Hyzon Motors and Chart Industries have teamed up to use liquid hydrogen to revolutionize long-haul trucking.
Hyzon, a leading independent global manufacturer of highly engineered equipment serving multiple applications in the energy and industrial gas markets, and Chart, a leading independent global manufacturer of highly engineered equipment servicing multiple applications in the energy and industrial gas markets, have announced a partnership to develop and produce a liquid hydrogen-powered heavy-duty commercial vehicle with a range of up to 1,000 miles.
There are numerous advantages to using liquid hydrogen instead of gaseous hydrogen in heavy transport. Because liquid hydrogen storage is twice as dense as current gaseous storage at 700 bar, a tank of liquid hydrogen can fuel a vehicle for nearly twice the distance. Because the storage tanks are lighter than 700 bar tanks, liquid hydrogen improves a truck’s payload capacity.
Integration of mobile tanks that store liquid hydrogen, which requires temperatures of –423 °F, with a vehicle’s fuel cell, which requires ambient temperature hydrogen gas, is one of the challenges. By combining Chart’s market-leading liquid hydrogen equipment expertise with Hyzon’s experience manufacturing heavy-duty hydrogen vehicles, the partnership creates a unique opportunity to address this challenge.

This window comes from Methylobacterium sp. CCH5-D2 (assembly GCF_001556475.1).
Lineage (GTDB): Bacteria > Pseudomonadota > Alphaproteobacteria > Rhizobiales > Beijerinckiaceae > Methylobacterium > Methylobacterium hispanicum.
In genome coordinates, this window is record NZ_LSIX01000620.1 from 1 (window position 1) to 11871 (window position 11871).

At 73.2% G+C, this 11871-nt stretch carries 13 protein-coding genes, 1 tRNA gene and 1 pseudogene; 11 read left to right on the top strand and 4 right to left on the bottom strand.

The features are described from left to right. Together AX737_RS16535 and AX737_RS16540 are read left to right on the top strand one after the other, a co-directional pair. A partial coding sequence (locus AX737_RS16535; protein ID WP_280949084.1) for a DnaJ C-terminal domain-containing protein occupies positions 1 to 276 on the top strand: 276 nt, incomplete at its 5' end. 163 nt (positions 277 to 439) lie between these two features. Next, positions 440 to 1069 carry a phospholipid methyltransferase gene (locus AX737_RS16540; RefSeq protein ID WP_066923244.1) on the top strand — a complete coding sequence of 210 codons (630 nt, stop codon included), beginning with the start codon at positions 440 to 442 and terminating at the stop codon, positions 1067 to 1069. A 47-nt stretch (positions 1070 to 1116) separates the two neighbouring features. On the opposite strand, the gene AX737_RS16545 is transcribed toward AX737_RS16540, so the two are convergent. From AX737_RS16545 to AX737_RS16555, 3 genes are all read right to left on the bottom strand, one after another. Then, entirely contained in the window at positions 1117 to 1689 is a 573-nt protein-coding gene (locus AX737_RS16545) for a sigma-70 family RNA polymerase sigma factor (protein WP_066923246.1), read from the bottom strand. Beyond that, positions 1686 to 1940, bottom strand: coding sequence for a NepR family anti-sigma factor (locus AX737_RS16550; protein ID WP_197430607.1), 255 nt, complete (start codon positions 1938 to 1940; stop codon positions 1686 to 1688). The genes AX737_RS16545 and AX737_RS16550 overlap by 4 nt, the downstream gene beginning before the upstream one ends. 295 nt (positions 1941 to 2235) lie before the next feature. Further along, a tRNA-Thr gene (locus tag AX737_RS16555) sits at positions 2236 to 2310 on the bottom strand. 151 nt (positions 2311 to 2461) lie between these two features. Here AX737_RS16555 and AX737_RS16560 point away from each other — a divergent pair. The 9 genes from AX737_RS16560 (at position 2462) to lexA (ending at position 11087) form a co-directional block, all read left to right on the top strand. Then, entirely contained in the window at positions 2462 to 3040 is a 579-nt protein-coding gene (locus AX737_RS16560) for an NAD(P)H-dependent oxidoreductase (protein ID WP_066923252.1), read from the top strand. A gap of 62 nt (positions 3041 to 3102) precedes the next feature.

By overcoming challenges along the hydrogen value chain, the revolutionary range extension will make the transition to a hydrogen-based transportation industry possible. Because the driving range of these trucks can easily match that of heavy-duty diesel trucks, the number of heavy-duty refueling stations required for these trucks will be significantly less than that required for trucks using gas storage tank systems under the model to be developed. In addition, by eliminating the compression and refrigeration equipment required for 700 bar vehicles, the capital and operating costs of refueling infrastructure are reduced.
Fewer stations would cut down on the time and money spent transporting hydrogen to refilling stations. Instead, large-scale, low-cost green hydrogen production facilities near the stations could be built, utilizing locally abundant resources such as solar, wind, and hydropower. The 1,000-mile range could allow coast-to-coast routes with only four mega-hubs in the early stages of hydrogen adoption.